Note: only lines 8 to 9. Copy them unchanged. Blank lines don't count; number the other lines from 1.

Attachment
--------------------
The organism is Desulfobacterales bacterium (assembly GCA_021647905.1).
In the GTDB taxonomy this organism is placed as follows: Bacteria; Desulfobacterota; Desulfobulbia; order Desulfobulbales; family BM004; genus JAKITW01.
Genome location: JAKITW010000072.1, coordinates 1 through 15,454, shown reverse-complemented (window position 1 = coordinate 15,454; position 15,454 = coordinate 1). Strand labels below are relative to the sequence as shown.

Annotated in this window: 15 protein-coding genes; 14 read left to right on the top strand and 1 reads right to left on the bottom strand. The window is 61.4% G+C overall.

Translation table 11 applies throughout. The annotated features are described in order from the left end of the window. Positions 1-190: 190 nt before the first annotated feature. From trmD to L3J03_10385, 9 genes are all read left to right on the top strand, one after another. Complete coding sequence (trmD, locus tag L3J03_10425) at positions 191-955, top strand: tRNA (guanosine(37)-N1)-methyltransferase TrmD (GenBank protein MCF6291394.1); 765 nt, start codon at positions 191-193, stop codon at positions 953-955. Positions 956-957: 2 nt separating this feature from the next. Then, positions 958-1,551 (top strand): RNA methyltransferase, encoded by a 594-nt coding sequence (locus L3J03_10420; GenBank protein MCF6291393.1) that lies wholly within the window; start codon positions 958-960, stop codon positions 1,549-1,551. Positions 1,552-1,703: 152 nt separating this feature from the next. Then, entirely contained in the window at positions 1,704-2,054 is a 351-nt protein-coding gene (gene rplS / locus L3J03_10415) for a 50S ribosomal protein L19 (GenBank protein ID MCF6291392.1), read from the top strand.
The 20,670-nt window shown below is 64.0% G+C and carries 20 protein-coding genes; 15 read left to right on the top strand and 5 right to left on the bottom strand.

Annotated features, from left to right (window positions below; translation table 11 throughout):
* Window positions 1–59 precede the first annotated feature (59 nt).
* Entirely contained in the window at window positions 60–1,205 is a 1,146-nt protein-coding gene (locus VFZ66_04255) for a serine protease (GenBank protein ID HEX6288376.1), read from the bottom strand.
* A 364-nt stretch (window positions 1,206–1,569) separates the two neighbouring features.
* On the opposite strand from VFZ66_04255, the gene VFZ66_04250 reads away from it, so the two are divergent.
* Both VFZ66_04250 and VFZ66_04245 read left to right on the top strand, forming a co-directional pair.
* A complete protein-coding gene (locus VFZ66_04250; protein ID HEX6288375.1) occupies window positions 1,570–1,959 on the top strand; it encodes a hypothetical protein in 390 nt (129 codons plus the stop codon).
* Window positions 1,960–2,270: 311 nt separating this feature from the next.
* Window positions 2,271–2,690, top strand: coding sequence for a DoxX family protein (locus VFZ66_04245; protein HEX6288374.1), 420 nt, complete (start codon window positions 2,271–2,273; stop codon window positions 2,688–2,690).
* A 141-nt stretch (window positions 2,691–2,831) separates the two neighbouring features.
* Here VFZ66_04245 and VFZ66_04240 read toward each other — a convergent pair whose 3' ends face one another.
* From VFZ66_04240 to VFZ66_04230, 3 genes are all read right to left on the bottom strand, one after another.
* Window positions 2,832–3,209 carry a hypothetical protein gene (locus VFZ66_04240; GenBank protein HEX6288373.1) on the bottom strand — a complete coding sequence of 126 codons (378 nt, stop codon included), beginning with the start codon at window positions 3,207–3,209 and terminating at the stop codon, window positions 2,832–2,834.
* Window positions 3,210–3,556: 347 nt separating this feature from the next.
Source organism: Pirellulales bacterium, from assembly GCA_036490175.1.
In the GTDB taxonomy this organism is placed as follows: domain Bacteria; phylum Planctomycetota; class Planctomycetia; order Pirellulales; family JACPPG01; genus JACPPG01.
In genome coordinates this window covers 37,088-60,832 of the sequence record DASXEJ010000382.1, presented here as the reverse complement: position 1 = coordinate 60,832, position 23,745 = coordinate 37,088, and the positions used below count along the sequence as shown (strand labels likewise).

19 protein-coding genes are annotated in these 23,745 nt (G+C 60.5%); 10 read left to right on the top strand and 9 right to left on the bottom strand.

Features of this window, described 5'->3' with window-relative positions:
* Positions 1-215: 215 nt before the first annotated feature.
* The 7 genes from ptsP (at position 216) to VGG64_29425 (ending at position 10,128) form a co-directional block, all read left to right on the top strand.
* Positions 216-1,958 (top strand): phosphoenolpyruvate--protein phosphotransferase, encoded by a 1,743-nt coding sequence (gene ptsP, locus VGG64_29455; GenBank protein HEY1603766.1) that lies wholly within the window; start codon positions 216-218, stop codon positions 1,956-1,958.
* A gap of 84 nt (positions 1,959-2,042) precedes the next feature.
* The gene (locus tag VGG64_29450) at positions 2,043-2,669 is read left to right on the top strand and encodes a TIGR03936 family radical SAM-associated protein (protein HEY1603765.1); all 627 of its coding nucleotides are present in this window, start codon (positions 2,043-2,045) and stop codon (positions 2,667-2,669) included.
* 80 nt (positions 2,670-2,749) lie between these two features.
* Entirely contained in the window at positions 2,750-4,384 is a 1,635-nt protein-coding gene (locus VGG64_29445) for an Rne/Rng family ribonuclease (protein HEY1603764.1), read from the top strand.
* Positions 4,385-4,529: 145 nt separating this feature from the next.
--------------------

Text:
* Window positions 1–59 precede the first annotated feature (59 nt).
* Entirely contained in the window at window positions 60–1,205 is a 1,146-nt protein-coding gene (locus VFZ66_04255) for a serine protease (GenBank protein ID HEX6288376.1), read from the bottom strand.